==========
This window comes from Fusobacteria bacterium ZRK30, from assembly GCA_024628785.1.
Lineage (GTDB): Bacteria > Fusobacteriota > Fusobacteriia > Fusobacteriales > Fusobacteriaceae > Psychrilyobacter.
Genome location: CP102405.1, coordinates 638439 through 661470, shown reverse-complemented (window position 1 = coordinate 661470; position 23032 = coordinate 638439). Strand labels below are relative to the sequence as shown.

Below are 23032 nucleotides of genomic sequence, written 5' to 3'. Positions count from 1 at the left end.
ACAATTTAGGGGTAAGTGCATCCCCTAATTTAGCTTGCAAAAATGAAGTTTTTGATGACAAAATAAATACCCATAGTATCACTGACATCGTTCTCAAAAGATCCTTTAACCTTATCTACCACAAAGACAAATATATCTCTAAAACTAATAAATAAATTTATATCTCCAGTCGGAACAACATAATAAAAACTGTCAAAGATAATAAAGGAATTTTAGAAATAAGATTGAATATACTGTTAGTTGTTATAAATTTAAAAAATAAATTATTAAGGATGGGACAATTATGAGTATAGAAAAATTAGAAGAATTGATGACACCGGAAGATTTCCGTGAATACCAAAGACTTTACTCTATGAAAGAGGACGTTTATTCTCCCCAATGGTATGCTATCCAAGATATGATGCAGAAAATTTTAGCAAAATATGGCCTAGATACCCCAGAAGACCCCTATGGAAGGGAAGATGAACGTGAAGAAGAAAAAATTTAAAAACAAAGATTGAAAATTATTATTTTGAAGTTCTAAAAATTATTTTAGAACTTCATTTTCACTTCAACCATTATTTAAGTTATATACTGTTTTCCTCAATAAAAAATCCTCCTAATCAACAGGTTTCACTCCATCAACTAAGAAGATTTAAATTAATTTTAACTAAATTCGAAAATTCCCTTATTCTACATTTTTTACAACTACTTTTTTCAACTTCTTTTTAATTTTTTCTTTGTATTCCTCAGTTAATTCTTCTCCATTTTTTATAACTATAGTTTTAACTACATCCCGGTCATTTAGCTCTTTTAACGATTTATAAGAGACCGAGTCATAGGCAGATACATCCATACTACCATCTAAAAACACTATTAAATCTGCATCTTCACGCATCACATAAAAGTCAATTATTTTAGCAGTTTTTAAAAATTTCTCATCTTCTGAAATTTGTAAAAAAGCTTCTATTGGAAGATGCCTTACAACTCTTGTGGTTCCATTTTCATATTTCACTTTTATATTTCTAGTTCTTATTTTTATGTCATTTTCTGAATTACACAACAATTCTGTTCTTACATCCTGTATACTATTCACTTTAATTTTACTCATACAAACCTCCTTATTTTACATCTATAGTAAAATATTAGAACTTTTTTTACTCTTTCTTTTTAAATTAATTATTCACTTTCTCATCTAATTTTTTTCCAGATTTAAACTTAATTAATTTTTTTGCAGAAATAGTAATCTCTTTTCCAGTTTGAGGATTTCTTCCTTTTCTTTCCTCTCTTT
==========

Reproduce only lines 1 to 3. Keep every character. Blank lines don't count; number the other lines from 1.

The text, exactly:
This window comes from Fusobacteria bacterium ZRK30, from assembly GCA_024628785.1.
Lineage (GTDB): Bacteria > Fusobacteriota > Fusobacteriia > Fusobacteriales > Fusobacteriaceae > Psychrilyobacter.
Genome location: CP102405.1, coordinates 638439 through 661470, shown reverse-complemented (window position 1 = coordinate 661470; position 23032 = coordinate 638439). Strand labels below are relative to the sequence as shown.